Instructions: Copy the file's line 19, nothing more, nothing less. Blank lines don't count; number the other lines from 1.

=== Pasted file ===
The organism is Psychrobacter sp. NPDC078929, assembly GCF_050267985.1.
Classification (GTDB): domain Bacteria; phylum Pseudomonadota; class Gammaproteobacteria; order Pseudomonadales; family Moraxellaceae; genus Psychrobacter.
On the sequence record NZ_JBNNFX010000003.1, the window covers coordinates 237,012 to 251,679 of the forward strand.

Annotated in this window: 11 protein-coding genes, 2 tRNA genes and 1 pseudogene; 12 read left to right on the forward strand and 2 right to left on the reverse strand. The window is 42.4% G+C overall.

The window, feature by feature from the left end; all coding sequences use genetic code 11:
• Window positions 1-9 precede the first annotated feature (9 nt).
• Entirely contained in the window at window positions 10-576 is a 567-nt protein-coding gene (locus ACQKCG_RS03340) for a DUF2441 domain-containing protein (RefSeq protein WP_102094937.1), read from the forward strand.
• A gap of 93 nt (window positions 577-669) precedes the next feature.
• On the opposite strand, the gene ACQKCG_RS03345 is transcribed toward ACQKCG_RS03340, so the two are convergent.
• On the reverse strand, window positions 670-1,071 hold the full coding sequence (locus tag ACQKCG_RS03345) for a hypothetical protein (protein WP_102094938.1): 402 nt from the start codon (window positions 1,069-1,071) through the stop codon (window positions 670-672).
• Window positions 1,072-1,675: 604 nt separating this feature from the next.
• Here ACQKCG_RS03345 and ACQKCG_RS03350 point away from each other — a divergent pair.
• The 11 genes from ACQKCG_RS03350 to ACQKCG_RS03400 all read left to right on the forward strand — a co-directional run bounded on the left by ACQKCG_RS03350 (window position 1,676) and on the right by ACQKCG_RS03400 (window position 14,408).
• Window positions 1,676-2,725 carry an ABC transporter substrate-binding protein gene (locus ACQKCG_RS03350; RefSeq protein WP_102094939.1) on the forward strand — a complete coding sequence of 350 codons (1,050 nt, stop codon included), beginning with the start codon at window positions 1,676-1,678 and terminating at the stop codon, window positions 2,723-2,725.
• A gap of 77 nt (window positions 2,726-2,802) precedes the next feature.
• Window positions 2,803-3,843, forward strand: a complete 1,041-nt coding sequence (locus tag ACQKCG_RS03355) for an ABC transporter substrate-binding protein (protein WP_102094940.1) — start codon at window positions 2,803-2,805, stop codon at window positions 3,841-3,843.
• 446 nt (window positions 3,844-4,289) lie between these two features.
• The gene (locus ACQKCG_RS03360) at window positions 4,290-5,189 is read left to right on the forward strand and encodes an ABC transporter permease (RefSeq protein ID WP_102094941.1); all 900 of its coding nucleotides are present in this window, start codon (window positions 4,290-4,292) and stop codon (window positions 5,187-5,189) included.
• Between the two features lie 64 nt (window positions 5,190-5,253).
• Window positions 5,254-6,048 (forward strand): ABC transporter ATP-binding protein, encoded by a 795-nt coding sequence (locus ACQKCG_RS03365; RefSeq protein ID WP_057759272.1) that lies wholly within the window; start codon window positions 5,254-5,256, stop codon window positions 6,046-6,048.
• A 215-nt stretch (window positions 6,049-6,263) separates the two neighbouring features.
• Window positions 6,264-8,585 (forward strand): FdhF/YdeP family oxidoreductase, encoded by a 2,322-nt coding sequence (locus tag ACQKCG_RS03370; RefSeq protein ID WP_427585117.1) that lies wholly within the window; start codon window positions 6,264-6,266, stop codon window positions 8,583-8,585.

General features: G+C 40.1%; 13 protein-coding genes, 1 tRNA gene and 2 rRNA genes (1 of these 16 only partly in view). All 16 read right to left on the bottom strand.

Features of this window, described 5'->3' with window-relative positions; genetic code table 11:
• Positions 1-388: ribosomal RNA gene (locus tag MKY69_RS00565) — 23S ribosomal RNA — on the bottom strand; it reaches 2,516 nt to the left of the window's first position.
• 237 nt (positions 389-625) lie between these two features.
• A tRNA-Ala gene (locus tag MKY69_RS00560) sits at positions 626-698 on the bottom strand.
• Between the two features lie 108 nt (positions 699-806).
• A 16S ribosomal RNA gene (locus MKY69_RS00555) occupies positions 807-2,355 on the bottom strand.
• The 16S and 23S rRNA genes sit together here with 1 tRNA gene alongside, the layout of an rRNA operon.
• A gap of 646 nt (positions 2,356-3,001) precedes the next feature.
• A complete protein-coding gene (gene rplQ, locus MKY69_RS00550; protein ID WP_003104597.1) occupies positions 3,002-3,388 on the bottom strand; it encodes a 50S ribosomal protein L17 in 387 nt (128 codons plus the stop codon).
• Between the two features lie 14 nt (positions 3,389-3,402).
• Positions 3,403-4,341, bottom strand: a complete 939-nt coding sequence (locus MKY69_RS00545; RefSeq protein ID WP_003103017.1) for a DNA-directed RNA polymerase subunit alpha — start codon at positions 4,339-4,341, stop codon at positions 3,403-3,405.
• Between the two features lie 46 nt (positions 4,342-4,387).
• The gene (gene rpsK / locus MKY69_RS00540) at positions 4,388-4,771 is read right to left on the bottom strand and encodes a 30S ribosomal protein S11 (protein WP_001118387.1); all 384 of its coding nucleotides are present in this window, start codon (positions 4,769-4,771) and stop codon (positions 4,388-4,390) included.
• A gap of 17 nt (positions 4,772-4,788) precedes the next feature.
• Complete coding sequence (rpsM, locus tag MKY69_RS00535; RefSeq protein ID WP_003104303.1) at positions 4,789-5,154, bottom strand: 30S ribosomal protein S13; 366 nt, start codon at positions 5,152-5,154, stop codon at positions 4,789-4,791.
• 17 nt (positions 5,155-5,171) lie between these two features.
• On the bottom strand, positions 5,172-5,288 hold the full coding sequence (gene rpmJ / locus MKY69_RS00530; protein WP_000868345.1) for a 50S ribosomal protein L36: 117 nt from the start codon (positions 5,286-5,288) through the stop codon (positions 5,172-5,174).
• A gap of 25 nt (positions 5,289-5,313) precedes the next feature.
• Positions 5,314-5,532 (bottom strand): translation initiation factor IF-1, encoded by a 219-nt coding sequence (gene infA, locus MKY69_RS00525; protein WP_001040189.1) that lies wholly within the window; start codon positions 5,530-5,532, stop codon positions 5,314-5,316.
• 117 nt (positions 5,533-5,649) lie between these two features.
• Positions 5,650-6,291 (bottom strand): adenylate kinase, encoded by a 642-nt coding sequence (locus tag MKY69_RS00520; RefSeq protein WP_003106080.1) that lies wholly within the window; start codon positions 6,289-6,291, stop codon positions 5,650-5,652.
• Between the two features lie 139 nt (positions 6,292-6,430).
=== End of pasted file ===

• Between the two features lie 64 nt (window positions 5,190-5,253).